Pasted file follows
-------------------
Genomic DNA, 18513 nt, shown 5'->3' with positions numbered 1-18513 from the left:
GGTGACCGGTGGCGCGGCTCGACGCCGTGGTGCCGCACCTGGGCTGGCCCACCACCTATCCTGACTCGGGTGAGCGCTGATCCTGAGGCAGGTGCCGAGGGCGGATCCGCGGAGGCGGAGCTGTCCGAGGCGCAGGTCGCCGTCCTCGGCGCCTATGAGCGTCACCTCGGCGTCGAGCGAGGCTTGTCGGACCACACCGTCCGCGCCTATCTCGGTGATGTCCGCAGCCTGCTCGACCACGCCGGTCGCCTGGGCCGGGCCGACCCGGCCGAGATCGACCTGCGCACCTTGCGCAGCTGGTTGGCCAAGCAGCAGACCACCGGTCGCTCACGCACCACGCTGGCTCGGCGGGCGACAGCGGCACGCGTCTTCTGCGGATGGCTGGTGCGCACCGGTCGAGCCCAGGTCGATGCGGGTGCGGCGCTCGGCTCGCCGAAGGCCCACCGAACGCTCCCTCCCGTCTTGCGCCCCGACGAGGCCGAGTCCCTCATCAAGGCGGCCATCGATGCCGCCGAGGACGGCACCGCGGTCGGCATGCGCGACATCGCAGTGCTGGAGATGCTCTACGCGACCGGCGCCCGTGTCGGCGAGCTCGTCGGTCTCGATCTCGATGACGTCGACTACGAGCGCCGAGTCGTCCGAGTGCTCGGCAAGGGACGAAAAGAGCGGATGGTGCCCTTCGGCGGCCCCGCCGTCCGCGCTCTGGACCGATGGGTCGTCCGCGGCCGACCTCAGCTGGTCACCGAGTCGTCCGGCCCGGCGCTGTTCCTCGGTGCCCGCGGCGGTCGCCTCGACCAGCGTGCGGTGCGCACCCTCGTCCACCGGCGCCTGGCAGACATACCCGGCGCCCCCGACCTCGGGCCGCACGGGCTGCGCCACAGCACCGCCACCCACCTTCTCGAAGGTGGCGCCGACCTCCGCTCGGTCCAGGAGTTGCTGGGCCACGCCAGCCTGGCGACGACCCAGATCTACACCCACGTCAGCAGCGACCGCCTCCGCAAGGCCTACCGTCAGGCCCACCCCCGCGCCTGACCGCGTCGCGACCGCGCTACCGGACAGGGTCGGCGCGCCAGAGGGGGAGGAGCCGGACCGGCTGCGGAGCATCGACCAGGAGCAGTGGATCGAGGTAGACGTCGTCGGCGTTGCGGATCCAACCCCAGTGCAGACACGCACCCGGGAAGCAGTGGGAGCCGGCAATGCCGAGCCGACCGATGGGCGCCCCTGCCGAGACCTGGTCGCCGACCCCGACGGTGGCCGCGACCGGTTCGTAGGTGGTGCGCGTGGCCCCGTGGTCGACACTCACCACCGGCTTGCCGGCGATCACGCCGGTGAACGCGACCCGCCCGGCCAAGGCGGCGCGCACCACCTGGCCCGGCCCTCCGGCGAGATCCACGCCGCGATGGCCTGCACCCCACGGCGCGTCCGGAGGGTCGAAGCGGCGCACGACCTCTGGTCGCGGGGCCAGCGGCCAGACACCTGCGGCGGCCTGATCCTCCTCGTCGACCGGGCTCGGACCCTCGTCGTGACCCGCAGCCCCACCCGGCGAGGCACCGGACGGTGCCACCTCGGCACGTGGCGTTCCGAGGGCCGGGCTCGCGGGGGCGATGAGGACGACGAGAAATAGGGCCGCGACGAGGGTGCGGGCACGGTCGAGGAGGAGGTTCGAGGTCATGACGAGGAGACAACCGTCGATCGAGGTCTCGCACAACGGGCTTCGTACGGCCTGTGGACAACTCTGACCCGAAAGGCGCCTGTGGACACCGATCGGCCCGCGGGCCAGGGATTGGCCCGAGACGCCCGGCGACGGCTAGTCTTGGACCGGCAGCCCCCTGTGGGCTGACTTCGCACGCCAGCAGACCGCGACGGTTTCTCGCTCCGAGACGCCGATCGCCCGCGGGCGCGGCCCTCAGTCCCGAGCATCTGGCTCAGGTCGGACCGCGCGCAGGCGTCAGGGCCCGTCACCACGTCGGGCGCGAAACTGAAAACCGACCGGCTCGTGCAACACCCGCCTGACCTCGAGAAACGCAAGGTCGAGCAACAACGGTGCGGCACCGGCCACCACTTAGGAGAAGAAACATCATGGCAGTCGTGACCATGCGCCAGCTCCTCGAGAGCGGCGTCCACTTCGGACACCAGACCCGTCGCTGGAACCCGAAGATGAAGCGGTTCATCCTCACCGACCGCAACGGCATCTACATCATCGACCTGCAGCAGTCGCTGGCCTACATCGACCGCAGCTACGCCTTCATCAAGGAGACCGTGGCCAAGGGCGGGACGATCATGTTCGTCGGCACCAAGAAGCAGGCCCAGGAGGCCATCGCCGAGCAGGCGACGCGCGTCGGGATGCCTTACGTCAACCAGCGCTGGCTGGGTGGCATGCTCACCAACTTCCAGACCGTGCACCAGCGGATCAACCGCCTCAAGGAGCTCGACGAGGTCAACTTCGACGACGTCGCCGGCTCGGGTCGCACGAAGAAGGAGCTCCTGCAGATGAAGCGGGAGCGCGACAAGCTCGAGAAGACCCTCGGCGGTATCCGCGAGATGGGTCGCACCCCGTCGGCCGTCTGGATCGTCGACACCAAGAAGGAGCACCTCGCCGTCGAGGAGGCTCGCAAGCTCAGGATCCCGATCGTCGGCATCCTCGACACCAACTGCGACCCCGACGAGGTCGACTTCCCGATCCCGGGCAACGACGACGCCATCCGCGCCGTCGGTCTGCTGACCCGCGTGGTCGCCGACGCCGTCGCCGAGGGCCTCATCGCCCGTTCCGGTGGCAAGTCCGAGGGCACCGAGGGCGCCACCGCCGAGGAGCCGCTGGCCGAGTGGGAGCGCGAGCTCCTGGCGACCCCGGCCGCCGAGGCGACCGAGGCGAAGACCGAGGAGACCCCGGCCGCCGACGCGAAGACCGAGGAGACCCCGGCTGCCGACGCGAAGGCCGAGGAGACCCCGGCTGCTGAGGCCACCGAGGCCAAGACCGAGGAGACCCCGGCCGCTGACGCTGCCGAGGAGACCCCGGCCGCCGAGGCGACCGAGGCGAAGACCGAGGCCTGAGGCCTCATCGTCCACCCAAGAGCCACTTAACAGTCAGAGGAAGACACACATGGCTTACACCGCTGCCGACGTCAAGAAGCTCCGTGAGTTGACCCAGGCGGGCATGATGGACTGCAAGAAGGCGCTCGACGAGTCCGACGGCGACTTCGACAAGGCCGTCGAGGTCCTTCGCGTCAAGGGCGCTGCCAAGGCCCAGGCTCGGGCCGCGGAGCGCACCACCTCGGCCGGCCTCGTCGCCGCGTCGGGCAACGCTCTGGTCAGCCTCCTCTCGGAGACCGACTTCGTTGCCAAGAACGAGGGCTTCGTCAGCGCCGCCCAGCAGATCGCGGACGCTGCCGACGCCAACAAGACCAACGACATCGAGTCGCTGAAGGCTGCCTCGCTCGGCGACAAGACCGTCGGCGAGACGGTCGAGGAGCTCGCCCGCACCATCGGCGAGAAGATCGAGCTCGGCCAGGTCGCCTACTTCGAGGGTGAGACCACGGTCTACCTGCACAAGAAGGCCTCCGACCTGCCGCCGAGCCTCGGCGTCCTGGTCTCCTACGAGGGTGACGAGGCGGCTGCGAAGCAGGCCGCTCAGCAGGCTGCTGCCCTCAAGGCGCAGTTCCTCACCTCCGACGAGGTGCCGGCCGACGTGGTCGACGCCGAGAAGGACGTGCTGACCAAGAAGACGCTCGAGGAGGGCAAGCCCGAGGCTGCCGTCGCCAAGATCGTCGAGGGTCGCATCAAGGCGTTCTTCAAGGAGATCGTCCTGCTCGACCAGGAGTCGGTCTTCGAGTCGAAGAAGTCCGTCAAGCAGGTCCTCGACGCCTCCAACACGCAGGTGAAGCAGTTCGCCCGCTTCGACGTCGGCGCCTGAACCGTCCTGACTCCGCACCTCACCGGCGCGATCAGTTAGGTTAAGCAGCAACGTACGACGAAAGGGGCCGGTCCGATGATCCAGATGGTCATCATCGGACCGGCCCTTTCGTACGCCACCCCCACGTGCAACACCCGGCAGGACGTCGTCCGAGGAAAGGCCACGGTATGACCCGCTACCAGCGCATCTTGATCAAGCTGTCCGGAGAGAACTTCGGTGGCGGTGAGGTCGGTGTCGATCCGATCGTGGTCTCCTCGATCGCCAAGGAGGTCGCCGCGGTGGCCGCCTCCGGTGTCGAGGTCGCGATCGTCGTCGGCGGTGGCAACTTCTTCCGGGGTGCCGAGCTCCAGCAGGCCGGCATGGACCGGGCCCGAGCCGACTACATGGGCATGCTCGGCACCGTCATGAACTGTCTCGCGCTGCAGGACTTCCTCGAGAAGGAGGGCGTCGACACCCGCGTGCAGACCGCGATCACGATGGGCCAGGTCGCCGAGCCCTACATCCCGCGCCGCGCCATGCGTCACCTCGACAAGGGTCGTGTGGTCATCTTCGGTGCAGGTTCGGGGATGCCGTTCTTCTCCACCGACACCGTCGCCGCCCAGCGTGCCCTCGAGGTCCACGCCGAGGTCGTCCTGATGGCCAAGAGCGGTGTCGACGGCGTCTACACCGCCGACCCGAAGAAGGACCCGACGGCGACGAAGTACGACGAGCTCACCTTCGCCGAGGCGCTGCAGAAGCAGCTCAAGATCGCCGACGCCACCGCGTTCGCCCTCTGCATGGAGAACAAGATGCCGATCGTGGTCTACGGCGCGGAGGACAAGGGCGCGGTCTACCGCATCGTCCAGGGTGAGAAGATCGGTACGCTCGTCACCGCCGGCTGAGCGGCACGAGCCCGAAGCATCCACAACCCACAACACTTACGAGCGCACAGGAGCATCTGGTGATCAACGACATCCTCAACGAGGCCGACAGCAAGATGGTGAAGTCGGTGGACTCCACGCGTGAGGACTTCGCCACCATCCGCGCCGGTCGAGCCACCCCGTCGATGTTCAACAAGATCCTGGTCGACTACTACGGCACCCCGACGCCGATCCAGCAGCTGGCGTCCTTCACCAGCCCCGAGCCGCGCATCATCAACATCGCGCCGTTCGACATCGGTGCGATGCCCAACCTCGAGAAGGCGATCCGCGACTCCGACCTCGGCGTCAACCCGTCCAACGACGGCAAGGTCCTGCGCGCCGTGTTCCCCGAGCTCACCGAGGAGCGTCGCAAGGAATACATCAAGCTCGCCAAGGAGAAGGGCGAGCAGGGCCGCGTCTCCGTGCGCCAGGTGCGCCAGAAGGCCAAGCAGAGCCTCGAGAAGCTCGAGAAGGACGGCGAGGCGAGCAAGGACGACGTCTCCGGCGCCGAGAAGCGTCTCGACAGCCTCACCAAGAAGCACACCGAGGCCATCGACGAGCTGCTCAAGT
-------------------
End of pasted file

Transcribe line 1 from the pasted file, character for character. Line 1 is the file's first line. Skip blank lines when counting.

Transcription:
Genomic DNA, 18513 nt, shown 5'->3' with positions numbered 1-18513 from the left: